FIG. 3.

(a) Time dependence of uz(x,z,t) for the thin (d = 100 nm) sample. (b) Time dependence of ux/t. The positive and negative values correspond to the contraction and expansion of the lattice along the horizontal direction, respectively. (c) uz(x,z,t) at x = 1000 nm and z = d = 100 nm. (d) Fourier-transformed version of the data in (c). The vertical axis is multiplied by 10 in the high-frequency region. (e) Space–time contour of ux/t at the top surface (z = d). The black dashed line is a guide that divides regions A and B. (f) Fourier-transformed version of the data in (e). The solid curves indicate the dispersion of the symmetric (green) and asymmetric (magenta) Lamb waves calculated using the frequency-Lamb equations. Strongly excited symmetric modes are highlighted by circles. The region indicated by the black rectangle is magnified in the inset.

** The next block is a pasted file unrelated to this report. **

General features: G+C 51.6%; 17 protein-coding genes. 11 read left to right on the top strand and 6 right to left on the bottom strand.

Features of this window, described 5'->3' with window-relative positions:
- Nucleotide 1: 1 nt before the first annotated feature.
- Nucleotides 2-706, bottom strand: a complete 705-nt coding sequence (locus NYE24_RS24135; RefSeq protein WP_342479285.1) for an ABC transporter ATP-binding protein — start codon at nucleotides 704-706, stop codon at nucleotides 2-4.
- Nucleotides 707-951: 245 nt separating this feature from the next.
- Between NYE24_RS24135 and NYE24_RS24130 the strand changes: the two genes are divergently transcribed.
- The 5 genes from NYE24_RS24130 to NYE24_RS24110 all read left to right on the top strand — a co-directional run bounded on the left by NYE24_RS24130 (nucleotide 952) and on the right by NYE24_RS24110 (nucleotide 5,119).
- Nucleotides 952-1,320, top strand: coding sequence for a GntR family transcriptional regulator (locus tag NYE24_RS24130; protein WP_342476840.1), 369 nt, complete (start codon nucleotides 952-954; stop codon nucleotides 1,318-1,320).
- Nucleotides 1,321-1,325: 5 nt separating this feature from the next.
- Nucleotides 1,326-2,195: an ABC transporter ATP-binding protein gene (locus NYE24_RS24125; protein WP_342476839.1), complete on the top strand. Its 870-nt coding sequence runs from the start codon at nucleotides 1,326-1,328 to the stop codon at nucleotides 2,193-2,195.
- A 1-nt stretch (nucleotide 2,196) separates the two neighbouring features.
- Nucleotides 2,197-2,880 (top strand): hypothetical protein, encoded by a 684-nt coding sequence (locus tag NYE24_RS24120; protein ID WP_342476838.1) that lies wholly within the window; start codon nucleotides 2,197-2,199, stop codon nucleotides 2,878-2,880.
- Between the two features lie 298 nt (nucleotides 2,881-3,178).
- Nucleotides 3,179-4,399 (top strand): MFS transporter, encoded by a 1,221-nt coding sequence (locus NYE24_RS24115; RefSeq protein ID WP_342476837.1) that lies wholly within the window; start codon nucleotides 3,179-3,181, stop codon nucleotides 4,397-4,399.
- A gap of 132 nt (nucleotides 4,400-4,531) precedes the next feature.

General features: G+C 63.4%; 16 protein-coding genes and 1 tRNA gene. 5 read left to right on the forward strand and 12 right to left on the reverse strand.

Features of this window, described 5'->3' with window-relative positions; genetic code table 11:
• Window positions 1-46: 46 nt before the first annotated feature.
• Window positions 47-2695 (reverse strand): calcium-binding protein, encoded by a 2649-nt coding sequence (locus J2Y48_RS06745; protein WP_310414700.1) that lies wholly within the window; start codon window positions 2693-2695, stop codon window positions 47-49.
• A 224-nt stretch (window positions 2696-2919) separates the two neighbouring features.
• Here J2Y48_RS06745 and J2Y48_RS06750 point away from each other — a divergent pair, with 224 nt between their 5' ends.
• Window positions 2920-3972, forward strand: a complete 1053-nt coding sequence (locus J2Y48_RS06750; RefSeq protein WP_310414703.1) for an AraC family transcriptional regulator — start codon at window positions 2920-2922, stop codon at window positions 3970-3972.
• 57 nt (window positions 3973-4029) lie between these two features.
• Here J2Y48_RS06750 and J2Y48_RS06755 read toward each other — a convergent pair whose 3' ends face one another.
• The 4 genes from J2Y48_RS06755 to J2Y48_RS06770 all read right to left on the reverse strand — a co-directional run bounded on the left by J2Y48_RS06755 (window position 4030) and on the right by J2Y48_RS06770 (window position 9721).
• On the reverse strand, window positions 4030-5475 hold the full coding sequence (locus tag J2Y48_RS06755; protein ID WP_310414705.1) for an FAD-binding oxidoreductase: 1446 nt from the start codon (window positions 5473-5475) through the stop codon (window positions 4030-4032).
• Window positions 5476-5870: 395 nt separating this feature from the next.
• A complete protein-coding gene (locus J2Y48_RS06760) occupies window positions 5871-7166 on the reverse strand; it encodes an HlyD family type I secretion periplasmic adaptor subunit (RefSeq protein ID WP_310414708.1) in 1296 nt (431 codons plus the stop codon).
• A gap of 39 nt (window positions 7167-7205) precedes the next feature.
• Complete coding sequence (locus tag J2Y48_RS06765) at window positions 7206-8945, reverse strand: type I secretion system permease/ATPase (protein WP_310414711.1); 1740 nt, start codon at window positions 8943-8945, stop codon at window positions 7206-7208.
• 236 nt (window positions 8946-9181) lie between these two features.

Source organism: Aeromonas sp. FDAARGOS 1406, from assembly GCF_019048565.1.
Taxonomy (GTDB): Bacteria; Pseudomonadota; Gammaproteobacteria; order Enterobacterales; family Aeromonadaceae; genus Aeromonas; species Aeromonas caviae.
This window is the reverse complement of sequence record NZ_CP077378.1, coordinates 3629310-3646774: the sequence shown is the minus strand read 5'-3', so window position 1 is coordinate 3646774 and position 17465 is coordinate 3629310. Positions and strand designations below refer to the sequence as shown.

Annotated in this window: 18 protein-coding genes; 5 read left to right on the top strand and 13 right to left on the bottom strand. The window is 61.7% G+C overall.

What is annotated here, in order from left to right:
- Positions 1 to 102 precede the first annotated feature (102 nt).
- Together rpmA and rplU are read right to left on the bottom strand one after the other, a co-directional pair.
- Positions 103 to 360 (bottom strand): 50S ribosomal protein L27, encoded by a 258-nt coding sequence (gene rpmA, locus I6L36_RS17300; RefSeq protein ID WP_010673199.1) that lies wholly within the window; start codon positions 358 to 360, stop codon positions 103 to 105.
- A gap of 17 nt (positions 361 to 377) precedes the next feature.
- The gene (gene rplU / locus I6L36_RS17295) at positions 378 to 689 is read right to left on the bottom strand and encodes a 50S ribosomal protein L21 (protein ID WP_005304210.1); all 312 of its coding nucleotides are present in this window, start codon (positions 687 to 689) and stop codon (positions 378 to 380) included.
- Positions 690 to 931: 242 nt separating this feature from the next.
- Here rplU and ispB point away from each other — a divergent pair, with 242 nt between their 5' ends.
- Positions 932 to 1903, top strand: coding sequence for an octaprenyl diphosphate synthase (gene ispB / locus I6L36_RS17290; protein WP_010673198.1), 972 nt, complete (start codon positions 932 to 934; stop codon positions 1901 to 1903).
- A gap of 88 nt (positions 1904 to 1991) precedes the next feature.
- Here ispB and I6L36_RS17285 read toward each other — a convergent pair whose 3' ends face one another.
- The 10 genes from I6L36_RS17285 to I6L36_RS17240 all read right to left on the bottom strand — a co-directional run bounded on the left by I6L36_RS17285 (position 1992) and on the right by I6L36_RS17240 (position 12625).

FIG. 3.

(a) Time dependence of uz(x,z,t) for the thin (d = 100 nm) sample. (b) Time dependence of ux/t. The positive and negative values correspond to the contraction and expansion of the lattice along the horizontal direction, respectively. (c) uz(x,z,t) at x = 1000 nm and z = d = 100 nm. (d) Fourier-transformed version of the data in (c). The vertical axis is multiplied by 10 in the high-frequency region. (e) Space–time contour of ux/t at the top surface (z = d). The black dashed line is a guide that divides regions A and B. (f) Fourier-transformed version of the data in (e). The solid curves indicate the dispersion of the symmetric (green) and asymmetric (magenta) Lamb waves calculated using the frequency-Lamb equations. Strongly excited symmetric modes are highlighted by circles. The region indicated by the black rectangle is magnified in the inset.

Close modal